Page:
Groom Like a Grownup – the Lather

For many wet shavers, one of the hardest things to master is the lather. By lather, I mean the soap or shaving cream coating on the face which enables the razor to slide across the face more efficiently. For wet shavers, there is a lot more to this than a can of shaving cream, since those who choose more traditional methods of shaving stay away from aerosol cans and opt for a block of shaving soap. This is where the brush comes in:

 

Usually made of badger or boar hair, the brush is used to stimulate said lather in a mug or shaving bowl and then used to spread this lather on a wet, pre-oiled face.

I would like to share with you my lather technique, which for me makes shave soap a more fulfilling experience. Start with your shaving bowl (or mug) with your shaving soap and brush. With a sink of warm to hot water, get your brush nice and wet. Give it a couple of light shakes to get the excess water off, then let a couple of drops of water from the brush drip into your bowl, hydrating the soap.

Then, use the brush to work the soap with circular motions until the product begins to froth and “load” the brush.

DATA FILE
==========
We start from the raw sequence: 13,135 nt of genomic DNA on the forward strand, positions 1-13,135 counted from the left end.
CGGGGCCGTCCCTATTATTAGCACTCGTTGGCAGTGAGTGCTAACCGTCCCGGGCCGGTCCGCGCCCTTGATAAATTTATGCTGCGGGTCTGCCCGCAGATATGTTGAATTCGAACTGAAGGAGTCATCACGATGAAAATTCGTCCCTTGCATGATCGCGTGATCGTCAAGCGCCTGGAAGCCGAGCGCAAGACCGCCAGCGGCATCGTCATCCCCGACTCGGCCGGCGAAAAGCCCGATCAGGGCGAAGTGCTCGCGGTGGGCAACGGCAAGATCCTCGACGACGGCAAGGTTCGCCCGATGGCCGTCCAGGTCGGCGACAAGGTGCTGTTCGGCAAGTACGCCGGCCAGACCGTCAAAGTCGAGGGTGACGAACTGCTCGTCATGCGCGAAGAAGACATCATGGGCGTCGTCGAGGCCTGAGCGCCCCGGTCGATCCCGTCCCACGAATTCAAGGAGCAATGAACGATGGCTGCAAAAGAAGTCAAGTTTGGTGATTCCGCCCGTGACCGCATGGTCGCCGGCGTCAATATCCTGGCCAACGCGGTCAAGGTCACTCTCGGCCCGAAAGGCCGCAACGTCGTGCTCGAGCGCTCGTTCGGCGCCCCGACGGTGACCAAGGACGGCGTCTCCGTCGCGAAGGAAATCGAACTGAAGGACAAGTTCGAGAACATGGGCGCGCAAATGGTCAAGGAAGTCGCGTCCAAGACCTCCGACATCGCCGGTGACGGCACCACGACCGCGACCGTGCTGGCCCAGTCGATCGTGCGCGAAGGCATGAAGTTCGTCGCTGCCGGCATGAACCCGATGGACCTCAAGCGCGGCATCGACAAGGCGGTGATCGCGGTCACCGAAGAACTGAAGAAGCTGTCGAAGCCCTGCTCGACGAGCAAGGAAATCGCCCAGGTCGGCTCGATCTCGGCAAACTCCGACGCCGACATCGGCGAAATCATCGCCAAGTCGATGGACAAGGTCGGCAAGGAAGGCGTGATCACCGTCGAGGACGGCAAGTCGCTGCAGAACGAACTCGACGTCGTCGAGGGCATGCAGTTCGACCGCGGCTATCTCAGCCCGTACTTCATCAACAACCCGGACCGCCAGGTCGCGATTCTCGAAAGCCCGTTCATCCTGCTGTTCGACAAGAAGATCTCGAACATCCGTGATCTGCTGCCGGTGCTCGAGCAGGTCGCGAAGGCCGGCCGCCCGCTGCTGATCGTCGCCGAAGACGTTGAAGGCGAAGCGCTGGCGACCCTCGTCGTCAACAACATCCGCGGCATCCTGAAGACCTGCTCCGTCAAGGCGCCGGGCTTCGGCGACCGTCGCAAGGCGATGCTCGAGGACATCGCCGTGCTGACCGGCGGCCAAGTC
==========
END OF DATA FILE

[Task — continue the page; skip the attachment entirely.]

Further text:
Once the brush is loaded, begin to work the lather onto your face with circular motions until the desired area is covered. Feel free to re-load the brush if your lather is looking more like suds and less like what you’d expect out of a shaving cream can. I have found that working a good lather can often times be a bit thicker than the can and make my shave more comfortable by providing a slicker surface to run my razor across. As for what kind of soap to use, stop by a Walgreen’s for starters (especially if like me, you’re too impatient to order soap online) and look through the shaving products until you find this little box for about $3.00: Most of the time, I use this soap for my shave, and I’ve found if works great for working up a great lather and since a shave soap lasts me close to 6 months, it’s WAY cheaper than a can of shaving cream.

As for the brush and bowl, I found this little set: a shave soap, brush, and bowl for about $12.00 at my local grocery store. I recommend replacing your brush yearly and with the soap lasting about 6 months, I’ve noticed that I have a little extra cash in my pocket and a smoother face.

Share this story:
1
The following two tabs change content below.

Richard Buznego

Punk rock stepdad. Plays rock and roll, works retail, wears bow ties.

Leave a Reply